Two dozen B-1 and B-52 bombers have been put on alert
The United States is ordering extra military forces - thought to be long-range bombers - to boost defences near North Korea.
The move comes amid heightened tensions with Pyongyang, following Monday's interception of a US surveillance plane by four North Korean fighter jets in international airspace.
Washington military officials also said that the US is considering sending it own fighter jets to escort future surveillance flights.
"As part of our efforts to meet our global requirements, we are deploying additional forces to the western Pacific as US forces are preparing for possible military action elsewhere," Pentagon spokesman Lieutenant Commander Jeff Davis said.
He did not specify what forces were involved, but BBC Pentagon correspondent Nick Childs says they are understood to be long-range bombers.
Last month the United States put two dozen B-1 and B-52 bombers on alert for possible deployment to the US-held Pacific island of Guam.
The force would also be accompanied by about 2,000 personnel, the French news agency AFP reported.
Pentagon officials insist the decision was made on Friday and is not a response to Monday's air incident over the Sea of Japan.
Washington on Tuesday confirmed it would lodge a formal protest over the encounter, which follows weeks of escalating tensions with North Korea, notably over the isolated ultra-communist state's nuclear programme.
"This kind of reckless behaviour by North Korea will only lead to further
international isolation of North Korea," White House spokesman Ari Fleischer said.
North Korea has condemned the military exercises
US officials said that at one point one of the four North Korean MiG fighters involved edged within 15 metres (50 feet) of the US plane.
The escalating tensions come as the US and South Korea begin large-scale military exercises, which the North has labelled a prelude to invasion.
The US says its joint military exercises with the South are a planned annual event and not connected to friction with the North.
Codenamed Foal Eagle, they involve 5,000 American soldiers.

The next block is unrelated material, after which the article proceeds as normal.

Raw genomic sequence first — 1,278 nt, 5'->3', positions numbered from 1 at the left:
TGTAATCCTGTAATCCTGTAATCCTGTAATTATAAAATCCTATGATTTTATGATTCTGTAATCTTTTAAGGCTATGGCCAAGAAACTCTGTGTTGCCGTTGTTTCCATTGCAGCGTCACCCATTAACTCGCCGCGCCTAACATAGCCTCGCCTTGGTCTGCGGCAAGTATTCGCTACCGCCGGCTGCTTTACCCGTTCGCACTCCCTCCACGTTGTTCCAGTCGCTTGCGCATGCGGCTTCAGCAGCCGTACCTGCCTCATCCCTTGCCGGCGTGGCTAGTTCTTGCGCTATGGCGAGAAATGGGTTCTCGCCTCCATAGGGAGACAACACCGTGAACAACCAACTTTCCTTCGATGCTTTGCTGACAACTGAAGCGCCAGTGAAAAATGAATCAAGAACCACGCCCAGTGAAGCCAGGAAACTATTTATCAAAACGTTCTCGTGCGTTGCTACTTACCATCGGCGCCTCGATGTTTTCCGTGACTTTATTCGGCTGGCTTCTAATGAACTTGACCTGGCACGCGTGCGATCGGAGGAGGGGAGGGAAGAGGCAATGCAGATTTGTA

The Pentagon said the interception happened on Sunday as its RC-135 - a model based on the Boeing 707 airliner - was on a routine intelligence mission about 150 miles (240 kilometres) off North Korea's coast.
The US said initially that one of the North Korean jets involved had locked its radar weapons system onto the US plane, the final step before firing a missile.
However, it later said that the aircraft had merely been "acquired" by the MiG's radar.
The US plane broke off its mission and returned to its base in Kadena, Japan.
US military officials said on Tuesday that one possible response to the incident would be to have fighters escort future flights.
However they say that doing so runs the risk of undercutting the US assertion
that the surveillance flights are not military threats.
North Korea has been embroiled in a tense stand-off with the US since news broke in October of a secret North Korean nuclear programme.
16 Oct: US says N Korea admits to a secret nuclear programme
14 Nov: US halts oil shipments to N Korea
22 Dec: N Korea removes monitoring devices at Yongbyon nuclear plant
31 Dec: UN nuclear inspectors forced to leave
10 Jan: N Korea pulls out of anti-nuclear treaty
12 Feb: IAEA refers issue to UN Security Council
27 Feb: US says Yongbyon reactor restarted
The US stopped fuel aid to North Korea, which reacted by kicking weapons inspectors out of the country and restarting its Yongbyon nuclear reactor.
It also pulled out the nuclear Non-Proliferation Treaty, which seeks to control the spread of nuclear arms.
North Korea wants direct talks with Washington to resolve the issue, but the US has said it will not give in to what it sees as North Korean blackmail.
In recent weeks, Pyongyang has ratcheted even further its normally belligerent rhetoric.
On Sunday, Pyongyang accused the US of planning a secret strike on the Yongbyon reactor and warned such an operation could trigger "horrifying nuclear disasters".